Dahab (Gold)

Levi on a camel.

Me, with a couple of local bedouin girls.

The beautiful hotel we stayed in.

The beautiful morning view from our hotel room.

One of our first Christmases in Egypt was spent in the little town of Dahab.
According to Wickepedia, Dahab is a small town situated on the southeast coast of the Sinai Peninsula in Egypt. Formerly a Bedouin fishing village, located approximately 80 km (50 miles) northeast of Sharm el-Sheikh, Dahab is still considered to be one of the Sinai's most treasured diving destinations. Following the Six Day War, the town was occupied by Israel and known in Hebrew as Di-Zahav, a place mentioned in the Bible as one of the stations for the Israelites during the Exodus from Egypt. The Sinai Peninsula was restored to Egyptian rule in 1982. The arrival of international hotel chains and the establishment of other ancillary facilities has now made this a popular destination with tourists. The nearest international airport is located at Sharm el-Sheikh.

Dahab enjoys large numbers of tourists. It is a very famous place to go for windsurfing. Reliable winds provide superb flat-water conditions inside Dahab's sand spit. Further away from shore, wavy conditions couple with strong winds to provide formidable conditions for keen windsurfers. SCUBA diving and snorkelling are also popular activities with many reefs immediately adjacent to waterfront hotels. The nearby Blue Hole and Canyon are internationally famous dive spots. Land based activities include camel, horse, jeep and quad bike trips. Mount Sinai is a two hours drive, with Saint Catherine's Monastery being a popular tourist destination.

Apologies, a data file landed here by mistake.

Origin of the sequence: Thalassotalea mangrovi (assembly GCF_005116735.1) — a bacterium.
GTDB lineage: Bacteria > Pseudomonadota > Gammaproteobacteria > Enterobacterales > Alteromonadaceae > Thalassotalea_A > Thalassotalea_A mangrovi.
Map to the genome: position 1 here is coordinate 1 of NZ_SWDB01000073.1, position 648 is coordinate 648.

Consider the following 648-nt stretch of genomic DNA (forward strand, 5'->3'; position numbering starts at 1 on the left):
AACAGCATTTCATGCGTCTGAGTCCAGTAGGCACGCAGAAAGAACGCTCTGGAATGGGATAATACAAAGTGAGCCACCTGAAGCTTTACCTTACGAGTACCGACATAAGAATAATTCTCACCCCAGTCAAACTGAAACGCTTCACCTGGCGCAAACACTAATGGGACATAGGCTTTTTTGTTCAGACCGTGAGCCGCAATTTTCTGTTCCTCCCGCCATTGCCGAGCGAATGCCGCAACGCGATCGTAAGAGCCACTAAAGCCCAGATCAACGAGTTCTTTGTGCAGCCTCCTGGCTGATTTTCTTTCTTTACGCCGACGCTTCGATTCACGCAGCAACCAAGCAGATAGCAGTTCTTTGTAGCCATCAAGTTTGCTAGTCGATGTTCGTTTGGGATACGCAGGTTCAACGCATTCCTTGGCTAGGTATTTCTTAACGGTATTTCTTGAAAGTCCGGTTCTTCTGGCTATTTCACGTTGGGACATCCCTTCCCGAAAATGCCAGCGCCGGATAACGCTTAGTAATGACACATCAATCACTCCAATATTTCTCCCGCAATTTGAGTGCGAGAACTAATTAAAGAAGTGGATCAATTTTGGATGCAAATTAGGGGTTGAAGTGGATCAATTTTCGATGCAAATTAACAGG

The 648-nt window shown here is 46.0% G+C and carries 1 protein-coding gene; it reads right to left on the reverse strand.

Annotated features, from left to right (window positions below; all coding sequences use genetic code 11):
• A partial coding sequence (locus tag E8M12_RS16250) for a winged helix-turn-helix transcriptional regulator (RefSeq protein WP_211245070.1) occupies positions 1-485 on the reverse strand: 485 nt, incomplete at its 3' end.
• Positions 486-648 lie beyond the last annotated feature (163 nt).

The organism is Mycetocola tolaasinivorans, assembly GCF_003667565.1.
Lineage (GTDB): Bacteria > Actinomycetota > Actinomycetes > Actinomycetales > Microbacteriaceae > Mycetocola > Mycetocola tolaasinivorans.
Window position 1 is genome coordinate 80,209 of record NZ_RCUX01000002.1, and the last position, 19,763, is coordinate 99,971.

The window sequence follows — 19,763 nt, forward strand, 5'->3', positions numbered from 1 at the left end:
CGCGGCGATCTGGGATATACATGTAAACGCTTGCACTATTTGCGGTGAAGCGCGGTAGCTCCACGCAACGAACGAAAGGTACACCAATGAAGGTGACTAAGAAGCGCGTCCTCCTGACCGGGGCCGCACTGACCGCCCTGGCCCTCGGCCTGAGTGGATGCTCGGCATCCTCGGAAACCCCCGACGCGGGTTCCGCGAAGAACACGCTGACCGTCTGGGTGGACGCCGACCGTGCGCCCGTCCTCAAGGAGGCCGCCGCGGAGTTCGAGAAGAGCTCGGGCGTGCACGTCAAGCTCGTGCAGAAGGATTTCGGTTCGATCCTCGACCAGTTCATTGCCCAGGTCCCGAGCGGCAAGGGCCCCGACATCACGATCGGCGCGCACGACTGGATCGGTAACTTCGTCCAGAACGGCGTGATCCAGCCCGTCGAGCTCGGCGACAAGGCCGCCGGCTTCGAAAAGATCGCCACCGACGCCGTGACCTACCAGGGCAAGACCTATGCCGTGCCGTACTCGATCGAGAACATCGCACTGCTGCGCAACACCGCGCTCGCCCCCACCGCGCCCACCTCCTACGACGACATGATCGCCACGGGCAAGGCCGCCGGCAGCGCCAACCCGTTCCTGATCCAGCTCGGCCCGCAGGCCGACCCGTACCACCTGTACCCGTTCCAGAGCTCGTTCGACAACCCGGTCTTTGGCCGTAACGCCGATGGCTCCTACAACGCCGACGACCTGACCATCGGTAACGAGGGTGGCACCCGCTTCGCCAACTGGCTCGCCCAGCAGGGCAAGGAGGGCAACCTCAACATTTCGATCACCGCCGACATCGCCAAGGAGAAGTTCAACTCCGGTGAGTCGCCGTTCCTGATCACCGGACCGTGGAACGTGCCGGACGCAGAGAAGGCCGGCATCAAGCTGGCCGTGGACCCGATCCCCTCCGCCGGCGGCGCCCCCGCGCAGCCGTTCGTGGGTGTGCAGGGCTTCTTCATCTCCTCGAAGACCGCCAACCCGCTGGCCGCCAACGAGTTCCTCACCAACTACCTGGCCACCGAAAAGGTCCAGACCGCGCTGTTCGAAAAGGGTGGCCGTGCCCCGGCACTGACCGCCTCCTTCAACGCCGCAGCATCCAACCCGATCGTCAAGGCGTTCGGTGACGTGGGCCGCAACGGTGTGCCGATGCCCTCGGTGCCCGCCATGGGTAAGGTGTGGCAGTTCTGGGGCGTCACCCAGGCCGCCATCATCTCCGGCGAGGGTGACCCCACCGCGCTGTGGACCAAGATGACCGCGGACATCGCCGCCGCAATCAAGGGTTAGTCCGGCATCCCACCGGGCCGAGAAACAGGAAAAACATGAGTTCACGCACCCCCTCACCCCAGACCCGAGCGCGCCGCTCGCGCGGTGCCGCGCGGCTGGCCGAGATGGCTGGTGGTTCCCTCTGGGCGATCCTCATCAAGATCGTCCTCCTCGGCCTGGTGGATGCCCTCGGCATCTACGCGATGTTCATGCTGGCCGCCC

We had a wonderful time in Dahab with some great friends. We didn't do any scuba diving, but our kids did go snorkeling, and we did do some camel riding. It has been a while since we went, so hopefully, we will be able to visit Dahab again sometime soon.

Monday, December 7, 2009

Egyptian Santa

Just a picture we took several years ago when we visited the small town of Dahab on the coast of the Red Sea. Will post more later about the town of Dahab.

Friday, December 4, 2009

Fresh Vegetables on Almost Every Corner

One thing that is really nice here in Egypt is that there are fresh fruits and vegetables on almost every corner, literally. Egyptians eat alot of fruits and vegetables because they are cheap. Just look how nice these fresh vegetables look. The men that sell these fruits and vegetables always try to display them in a very attractive manner. I didn't really intend on buying anything when I stopped here. I just wanted to take a picture of the of the beautiful way the vegetables were displayed. The vendor just happened to be holding a very nice looking bunch of broccoli though, so I bought some broccoli and some carrots. I'll let you know soon if they are as tasty as they look.